My lost love: books

Tonight I’ve been talking books with @rosepowell and @margotdate on Twitter. I love, love, love books: once I could easily get lost in a book to the exclusion of all else. I remember when, at times, I would sequester books like a squirrel in a pile beside my bed, waiting for the end of semester or the Christmas holidays.  Then I would spend hours at the kitchen table, on the couch, beside the pool, under the tree, or in bed, immersed in some other world. Sometimes I would put down a book once I had reached the beginning of the last chapter in the knowledge that I would soon be leaving this world, to grieve a little before I had to say my final goodbyes. More often than not I would shed a tear or two at the end, regardless of the happy or sad ending. But today, books are my lost love. Since being diagnosed with depression and now taking the appropriate medication, I just don’t have the attention span needed to read a book. I’ve tried, many times, in both dead-tree and digital form, to align my heart’s passion for books with the diminished capacity of my chemically-constrained brain. Sadly, my mind wanders within 30 minutes and I must move on to something else. That’s not to say I regret having to sacrifice books for sanity. Without medication I’m not sure I would be here at all. I […]

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Depression is still a dirty word

Twitter is such a great place to explore the boundaries of one’s understanding, argue about footy, mock other people harmlessly (although sometimes harmfully, to our chagrin) and to share cute photos. Never in a thousand years would the originators of Twitter (@jack, @biz and @ev) have realised what their micro messaging/blogging platform would do to provide the glue which binds together so many different elements of society. Nor would they have have realised what an oasis of humanity they would create for people who are either purposefully or inadvertently isolated from the rest of the world. Parents of children with autism, people in the far reaches of their continents, people with mobility impairment, and people with depression – all are isolated in some way but many are able to reach out and connect with warm, caring, considerate and helpful people somewhere else on the interwebs. I’ve written about this before and I shan’t do so again tonight. But it is Capril, and I know some of my fellow depressives have endured setbacks over the past 12 months. I know I have. So in recognition of Capril (@Capril_April), I thought I would place in one spot the pieces I’ve written about depression. I’ve also included my piece on fearlessness which, while only tangentially related, is important to this discussion. Depression is still a dirty word. We still have a long way to go in creating an understanding that it can be […]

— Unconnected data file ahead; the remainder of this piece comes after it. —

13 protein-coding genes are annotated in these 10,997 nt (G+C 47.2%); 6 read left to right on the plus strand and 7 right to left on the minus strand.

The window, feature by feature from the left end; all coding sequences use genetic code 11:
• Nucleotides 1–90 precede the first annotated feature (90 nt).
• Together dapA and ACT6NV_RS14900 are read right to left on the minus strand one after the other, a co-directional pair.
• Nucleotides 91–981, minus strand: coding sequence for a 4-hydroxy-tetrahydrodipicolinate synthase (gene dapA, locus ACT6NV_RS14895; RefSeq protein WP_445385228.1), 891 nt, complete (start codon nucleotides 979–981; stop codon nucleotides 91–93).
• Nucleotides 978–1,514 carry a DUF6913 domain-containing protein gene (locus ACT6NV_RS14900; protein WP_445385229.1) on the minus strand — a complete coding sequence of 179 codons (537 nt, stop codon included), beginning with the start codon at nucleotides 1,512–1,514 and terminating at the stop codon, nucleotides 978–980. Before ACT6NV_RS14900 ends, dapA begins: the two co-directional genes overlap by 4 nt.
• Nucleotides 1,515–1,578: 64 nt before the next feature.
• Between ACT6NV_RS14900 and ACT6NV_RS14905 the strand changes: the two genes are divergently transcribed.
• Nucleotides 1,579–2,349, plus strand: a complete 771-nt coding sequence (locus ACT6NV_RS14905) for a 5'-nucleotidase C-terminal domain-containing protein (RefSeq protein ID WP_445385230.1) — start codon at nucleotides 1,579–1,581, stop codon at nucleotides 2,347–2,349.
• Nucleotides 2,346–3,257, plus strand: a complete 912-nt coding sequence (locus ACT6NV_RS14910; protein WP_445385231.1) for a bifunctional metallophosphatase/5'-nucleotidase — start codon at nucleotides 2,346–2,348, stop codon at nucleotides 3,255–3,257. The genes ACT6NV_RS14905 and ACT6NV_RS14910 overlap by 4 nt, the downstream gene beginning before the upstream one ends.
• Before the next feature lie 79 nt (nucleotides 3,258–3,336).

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My heartfelt thanks to a few

Apparently I joined Twitter on 25 December 2008. I don’t remember doing it. It’s fair to say that this time two years ago I was counting down my final days. I’d decided the circumstances under which I would end my life. It’s not that I had nothing to live for. I had a very successful career, a beautiful daughter, and a family who loved me despite my intermittent contact with them. Nevertheless I’d come to accept that I’d grow old alone and that there was a point in time that I would become a burden on my only child. I didn’t want to be the bitter old woman that my own mother had become. So I decided I would head overseas in my late 50s (I’m currently in my 40s) and if I was still alone at 60 then I would call it a day. I’m a loner by nature, and only begrudgingly engage with people when I’m not at work. My professional obligation to be an extravert was incredibly draining on both the mind and the soul. I love to be alone, but understand only too well how solitude can turn in upon itself, transforming a positive life force into a destructively negative one. It’s perhaps ironic that, having sought help and become accustomed to the meds, these past two years of my depression have also been my professional best. I achieved a level of clear thinking and creativity […]

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